David Bowie Is… Moving on.

David Bowie Is… finally closed its doors on Sunday 11 August. By the day of opening back in March, pre-booked tickets had reached over 67,000, and when the doors closed for the last time at South Kensington, a record 311,000 visitors had seen the exhibition.

But David Bowie – always an artist to keep moving forward – will now be on tour for the next three years (in exhibition form at least), travelling to six more museums around the world. The entire exhibition is already on its way to the Art Gallery of Ontario in Toronto where it will be on display until 27th November. Afterwards, it will continue on to the Museum of Image and Sound, Sao Paulo, Brazil (28 January to 21 April 2014), the Museum of Contemporary Art, Chicago (September 2014 to January 2015) the Philharmonie de Paris/ Cité de la Musique, Paris (2 March to 31 May 2015) and finally to the Groninger Museum in The Netherlands (15 December 2015 to 15 March 2016).

After the last projector is switched off and the last visitor has left, the exhibition space seems unnervingly quiet without the familiar sound of Bowie’s music, which has played constantly in that particular corner of the V&A for the last few months. However behind the scenes, it signals the beginning of two weeks of frenetic activity for deinstallation (an admittedly terrible bit of museum terminology we use to suggest the opposite of “install”) of the entire exhibition. Deinstalling and packing up a large exhibition like David Bowie Is… is a significant project, and it’s very much a collaborative affair between conservators, technicians and the Exhibitions Coordinators who oversee the whole thing. David Bowie Is… contains over 280 works on paper, not to mention 59 costumed mannequins and a large number of three dimensional objects, all of which have to be moved, examined and carefully packed and crated before they can be shipped off to Toronto. Deinstalling them within a very limited window of time can be challenging.

Costumed mannequin being prepared for packing. © Victoria and Albert Museum, London.

These days, the role of a museum conservator is as much to monitor and maintain the good condition of exhibition objects, often loaned from other institutions and private individuals, as it is to and investigate and preserve the V&A collections. The deinstallation of the exhibition has a brief two week window in which to remove every object from their display environment, meticulously examine them for changes in their condition, and then carefully pack and crate them for transit. The moment all of the David Bowie objects are removed from the space, the build for Masterpieces of Chinese Paintings 700-1900, which opens on the 26th October, will commence and the process of installing a new exhibition at the V&A begins again.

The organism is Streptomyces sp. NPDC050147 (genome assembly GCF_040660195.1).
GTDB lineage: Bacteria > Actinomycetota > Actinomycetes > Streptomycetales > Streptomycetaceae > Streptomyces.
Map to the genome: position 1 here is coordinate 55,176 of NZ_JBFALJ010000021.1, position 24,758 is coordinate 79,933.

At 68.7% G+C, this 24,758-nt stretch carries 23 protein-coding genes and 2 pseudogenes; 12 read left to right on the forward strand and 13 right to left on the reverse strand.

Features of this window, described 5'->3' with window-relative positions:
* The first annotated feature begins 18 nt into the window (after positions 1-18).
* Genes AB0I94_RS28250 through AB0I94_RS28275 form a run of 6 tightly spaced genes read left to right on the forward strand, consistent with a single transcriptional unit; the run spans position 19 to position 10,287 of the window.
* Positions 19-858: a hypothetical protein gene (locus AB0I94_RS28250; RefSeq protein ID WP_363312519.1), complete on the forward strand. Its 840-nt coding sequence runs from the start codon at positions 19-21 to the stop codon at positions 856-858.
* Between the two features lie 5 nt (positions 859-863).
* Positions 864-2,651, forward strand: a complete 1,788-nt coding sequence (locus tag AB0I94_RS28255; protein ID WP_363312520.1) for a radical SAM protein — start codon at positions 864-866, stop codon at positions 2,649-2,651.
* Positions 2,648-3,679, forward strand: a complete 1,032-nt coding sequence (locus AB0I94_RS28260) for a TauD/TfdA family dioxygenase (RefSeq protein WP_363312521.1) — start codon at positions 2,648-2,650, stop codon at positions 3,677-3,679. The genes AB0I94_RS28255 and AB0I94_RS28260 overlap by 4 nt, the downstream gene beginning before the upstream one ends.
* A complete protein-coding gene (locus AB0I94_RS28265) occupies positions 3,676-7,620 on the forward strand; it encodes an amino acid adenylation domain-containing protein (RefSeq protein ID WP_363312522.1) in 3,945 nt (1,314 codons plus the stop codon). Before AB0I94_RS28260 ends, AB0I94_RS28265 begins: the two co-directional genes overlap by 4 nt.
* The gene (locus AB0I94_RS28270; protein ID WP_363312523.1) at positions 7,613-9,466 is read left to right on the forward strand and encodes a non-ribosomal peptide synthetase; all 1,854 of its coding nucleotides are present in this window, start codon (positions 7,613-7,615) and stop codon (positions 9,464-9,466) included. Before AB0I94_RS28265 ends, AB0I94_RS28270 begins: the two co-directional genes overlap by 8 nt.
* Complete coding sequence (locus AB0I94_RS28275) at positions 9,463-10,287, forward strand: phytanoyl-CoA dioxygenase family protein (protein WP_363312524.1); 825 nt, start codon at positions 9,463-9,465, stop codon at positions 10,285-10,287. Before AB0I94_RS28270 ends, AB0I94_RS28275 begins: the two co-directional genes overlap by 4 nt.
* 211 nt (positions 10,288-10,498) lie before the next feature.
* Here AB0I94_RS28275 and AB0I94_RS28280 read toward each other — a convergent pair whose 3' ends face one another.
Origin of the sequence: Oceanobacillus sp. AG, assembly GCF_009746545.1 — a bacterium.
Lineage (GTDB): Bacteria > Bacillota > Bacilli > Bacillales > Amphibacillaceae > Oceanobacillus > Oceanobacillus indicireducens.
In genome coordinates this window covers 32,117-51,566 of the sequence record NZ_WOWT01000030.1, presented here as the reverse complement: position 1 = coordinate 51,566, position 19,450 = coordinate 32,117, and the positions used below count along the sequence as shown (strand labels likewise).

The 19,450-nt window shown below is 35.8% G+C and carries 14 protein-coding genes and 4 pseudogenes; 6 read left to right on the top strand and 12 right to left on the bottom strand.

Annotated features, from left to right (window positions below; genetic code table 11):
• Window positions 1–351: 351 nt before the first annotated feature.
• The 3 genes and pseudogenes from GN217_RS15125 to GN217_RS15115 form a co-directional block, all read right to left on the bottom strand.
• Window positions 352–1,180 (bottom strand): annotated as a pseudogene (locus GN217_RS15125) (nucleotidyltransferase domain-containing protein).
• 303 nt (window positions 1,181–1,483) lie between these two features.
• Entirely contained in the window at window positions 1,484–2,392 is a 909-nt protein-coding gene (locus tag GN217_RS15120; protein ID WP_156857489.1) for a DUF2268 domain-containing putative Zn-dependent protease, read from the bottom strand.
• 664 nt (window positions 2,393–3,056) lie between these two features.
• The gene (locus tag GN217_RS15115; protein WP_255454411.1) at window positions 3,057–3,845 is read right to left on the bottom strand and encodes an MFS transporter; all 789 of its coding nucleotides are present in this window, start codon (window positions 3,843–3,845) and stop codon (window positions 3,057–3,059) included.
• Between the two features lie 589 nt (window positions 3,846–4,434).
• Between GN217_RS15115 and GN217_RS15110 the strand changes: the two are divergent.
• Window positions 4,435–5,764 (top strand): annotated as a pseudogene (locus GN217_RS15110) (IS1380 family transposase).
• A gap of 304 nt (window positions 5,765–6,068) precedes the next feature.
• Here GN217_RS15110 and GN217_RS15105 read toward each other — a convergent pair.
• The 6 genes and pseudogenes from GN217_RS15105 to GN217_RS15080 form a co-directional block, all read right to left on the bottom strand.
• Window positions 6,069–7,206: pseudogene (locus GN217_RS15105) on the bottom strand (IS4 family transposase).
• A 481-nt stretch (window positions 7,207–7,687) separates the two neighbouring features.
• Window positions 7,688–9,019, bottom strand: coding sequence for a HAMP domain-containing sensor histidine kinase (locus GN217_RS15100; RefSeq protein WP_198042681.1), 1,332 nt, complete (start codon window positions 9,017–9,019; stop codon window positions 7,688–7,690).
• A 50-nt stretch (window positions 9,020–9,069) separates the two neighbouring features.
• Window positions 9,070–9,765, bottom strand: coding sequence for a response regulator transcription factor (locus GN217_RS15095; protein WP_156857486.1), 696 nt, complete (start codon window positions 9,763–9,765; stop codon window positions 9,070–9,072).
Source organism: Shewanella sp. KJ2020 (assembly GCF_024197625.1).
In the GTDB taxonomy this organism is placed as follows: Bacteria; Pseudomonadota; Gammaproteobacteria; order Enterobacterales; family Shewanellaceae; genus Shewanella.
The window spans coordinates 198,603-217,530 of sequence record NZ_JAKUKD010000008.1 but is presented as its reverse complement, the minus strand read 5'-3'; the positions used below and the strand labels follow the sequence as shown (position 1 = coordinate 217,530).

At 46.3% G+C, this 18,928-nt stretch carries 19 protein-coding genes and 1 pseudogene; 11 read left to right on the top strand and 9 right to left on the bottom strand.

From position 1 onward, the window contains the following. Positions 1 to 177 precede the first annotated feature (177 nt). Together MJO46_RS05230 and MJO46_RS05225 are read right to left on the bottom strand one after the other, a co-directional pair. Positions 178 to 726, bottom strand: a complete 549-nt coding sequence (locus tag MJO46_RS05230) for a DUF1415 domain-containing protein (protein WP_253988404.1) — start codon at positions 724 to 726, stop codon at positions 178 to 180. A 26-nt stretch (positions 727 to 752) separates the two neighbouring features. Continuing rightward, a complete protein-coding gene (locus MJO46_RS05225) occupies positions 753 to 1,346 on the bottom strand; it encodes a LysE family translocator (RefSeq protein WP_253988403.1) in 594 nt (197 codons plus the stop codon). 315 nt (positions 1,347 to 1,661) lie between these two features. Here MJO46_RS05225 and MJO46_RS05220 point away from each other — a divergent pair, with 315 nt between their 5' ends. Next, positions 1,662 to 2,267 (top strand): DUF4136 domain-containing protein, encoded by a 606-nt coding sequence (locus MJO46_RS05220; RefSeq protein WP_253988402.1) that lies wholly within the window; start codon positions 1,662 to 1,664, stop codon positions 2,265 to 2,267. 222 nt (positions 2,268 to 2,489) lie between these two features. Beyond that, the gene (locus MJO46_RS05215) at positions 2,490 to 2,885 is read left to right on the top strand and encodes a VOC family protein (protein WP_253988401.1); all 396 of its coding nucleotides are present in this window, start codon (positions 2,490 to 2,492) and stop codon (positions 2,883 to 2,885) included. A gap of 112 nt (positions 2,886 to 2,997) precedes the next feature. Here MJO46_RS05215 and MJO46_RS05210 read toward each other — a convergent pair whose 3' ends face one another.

(Headless) mannequins quietly waiting to be packed. © Victoria and Albert Museum, London.

The skill and expertise of the V&A’s technicians is very much in evidence during the deinstall. Our technicians have to move and pack objects quickly and safely, often having to think creatively about how to protect and pack unusual and often very fragile objects. Works on paper are enclosed in folders, mounts, frames and boxes. Costumes travel, wrapped and individually on their own bespoke mannequins. Conservators then examine the objects for changes in condition over the display period, ensuring that they are suitable to travel, advise on all issues relating to the materials and techniques of the objects that might suggest specific storage and packing methods, and write detailed condition reports for each object used throughout the tour to monitor their condition over the next three years. At least one V&A conservator is on hand at each venue working with the venue’s own conservators and technicians at the installation stage. Also arriving in advance of the exhibition will be software engineers from 59 Productions (the team behind the video projections for the David Bowie Is…, and the London 2012 Olympic Opening ceremony), who will work with each venue to recreate the unique sensorial audio/visual experience that was an integral part of the V&A exhibition.

The majority of the objects in this exhibition have been lent to us from the David Bowie Archive, and so it is our responsibility to ensure that they are monitored and protected as we would museum objects as they travel and are installed at each venue. A team of V&A exhibitions coordinators, technicians, and conservators are dedicated to the project for the duration of the tour to make sure this happens.

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